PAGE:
The Regional Commissioner in Kansas City requested our assistance in determining when
Peter H~ should be entitled to reinstatement of adult child's benefits. They asked
that we reply to you. Specifically, they asked whether a marriage that had never been
consummated and was subsequently annulled would be a void or voidable marriage according
to Ohio law. After researching the relevant state law, we believe that Peter H~'s
marriage was a voidable marriage, and, therefore, he became eligible for reinstatement
beginning with the month that his annulment decree issued.
Peter H~ received Social Security benefits as a disabled adult child from June 1987
until his benefits terminated due to his marriage on January 31, 1997. Mr. H~'s marriage
was annulled on April 6, 1998, due to non-consummation. Pursuant to the Ohio Revised
Code 31 § 3105.31(F), Mr. H~ requested reinstatement of his Social Security benefits
on April 16, 1998.
Peter H~ may be entitled to reinstatement of benefits effective on the month his marriage
was annulled. The Social Security Program Operations Manual System ("POMS") provides
that if a marriage is considered void according to state (Ohio) law, Mr. H~ can collect
benefits as if his marriage never happened. See POMS GN 00305.120 - GN 00305.125. Thus, if his marriage were void, Mr. H~ could collect retroactive benefits for the
entire duration of his marriage. However, if Mr. H~'s marriage is considered voidable,
his benefits may be reinstated effective on the month his annulment decree was entered.
See POMS GN 00305.130. Therefore we must look to Ohio law to determine whether Mr. H~'s annulment rendered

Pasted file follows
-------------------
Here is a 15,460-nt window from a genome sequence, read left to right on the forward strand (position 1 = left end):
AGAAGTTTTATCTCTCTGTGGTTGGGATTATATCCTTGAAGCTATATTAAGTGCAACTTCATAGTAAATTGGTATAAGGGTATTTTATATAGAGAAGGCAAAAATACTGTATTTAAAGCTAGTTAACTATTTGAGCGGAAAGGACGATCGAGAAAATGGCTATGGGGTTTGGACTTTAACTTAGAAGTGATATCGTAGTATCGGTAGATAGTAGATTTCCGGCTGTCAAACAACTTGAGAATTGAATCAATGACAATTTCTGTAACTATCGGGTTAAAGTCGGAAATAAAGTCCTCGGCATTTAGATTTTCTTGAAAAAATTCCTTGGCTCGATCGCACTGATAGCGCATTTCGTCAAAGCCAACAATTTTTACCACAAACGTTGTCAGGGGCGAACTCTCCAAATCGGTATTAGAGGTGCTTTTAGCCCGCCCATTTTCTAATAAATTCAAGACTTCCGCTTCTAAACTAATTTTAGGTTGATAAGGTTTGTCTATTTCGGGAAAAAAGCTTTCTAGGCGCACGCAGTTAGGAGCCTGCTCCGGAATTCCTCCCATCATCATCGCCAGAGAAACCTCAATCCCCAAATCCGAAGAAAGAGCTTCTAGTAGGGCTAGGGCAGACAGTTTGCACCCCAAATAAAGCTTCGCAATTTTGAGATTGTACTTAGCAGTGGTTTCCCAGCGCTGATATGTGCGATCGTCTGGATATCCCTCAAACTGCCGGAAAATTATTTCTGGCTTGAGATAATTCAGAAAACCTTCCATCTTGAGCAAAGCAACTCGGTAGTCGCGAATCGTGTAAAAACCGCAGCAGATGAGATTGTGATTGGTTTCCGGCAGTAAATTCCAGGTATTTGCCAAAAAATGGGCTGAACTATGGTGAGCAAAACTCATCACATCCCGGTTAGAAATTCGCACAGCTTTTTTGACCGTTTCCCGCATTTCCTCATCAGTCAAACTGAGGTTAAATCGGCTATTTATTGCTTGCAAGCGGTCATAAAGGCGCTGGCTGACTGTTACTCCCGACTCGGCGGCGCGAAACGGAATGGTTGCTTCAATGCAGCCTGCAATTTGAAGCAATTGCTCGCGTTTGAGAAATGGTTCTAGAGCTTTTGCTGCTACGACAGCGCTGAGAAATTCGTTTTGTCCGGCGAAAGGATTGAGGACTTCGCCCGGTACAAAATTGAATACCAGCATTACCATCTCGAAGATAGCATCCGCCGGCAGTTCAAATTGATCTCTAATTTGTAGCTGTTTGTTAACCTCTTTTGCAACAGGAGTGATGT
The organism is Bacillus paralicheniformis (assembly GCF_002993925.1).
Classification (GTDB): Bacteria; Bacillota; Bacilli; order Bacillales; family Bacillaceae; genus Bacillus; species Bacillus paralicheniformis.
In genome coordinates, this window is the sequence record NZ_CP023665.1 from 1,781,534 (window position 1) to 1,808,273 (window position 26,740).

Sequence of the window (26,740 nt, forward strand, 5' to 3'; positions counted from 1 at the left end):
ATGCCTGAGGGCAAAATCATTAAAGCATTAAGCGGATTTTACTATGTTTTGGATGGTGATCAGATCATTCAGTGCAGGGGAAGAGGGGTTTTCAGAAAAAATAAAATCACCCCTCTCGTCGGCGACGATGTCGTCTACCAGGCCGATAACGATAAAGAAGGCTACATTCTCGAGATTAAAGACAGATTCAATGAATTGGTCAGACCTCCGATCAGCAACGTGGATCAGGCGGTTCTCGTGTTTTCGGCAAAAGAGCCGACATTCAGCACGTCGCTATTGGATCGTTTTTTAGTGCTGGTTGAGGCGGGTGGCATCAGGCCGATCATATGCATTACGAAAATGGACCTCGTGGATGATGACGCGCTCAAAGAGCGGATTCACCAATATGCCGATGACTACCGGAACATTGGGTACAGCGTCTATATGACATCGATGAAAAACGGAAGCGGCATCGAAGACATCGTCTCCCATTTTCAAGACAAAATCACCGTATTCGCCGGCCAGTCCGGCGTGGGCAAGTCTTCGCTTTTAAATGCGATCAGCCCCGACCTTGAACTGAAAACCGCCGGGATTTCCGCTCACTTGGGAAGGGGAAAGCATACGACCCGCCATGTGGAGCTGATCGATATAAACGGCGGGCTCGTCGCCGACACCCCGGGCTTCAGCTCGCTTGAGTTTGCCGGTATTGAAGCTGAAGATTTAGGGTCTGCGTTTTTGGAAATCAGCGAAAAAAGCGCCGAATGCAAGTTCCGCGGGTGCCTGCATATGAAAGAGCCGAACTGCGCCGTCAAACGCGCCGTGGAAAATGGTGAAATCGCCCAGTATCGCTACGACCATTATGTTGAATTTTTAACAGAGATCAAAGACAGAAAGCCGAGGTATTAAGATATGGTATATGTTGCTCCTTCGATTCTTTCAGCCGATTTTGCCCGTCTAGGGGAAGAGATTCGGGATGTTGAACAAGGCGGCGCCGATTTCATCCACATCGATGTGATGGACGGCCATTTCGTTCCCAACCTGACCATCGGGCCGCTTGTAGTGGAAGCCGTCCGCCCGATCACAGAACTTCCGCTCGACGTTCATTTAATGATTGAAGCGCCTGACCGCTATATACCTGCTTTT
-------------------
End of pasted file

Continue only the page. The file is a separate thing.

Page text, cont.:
his marriage void or voidable.
The question whether an annulment for non-consummation of the marriage renders that
marriage void or voidable is not addressed by Ohio statute. However, the Ohio Code
clearly allows for non-consummation as ground for an annulment. Ohio Rev. Stat. 31
§ 3105.31(F). Ohio, like other states, treats a marriage that was annulled for non-consummation
as a voidable marriage. See Darling v. Darling, 335 N.E.2d 708, 710 (Ohio App. 1975); Lang v. Reetz-Lang, 488 N.E. 2d 929 (Ohio App. 1985); 4 Am. Jur. 2nd. Annul. § 4. Because the marriage
is voidable, it is valid until one of the parties obtains a court order annulling
Although, in Ohio, an annulment decree operates to hold the marriage as a nullity
as though it had never existed, this is a legal fiction used to promote justice between
the parties. See Darling, 335 N.E. 2d at 709. Ohio courts balance the interests of both parties to the annulment
when deciding whether to apply this "relation back doctrine" in order to promote public
policy. This doctrine should not be applicable, here, because the interests of the
two parties to the annulment decree are not at issue. Therefore, there is no public
policy reason to apply the relation back doctrine. Even if the relation back doctrine
were to be applied, this does not change the determination that marriages annulled
for non-consummation are voidable. Usually, it merely changes how the marital property
is distributed or the validity of a subsequent marriage.
For the forgoing reasons, we conclude that Mr. H~'s benefits should be reinstated
(on reapplication) as of the month of his annulment decree because his marriage was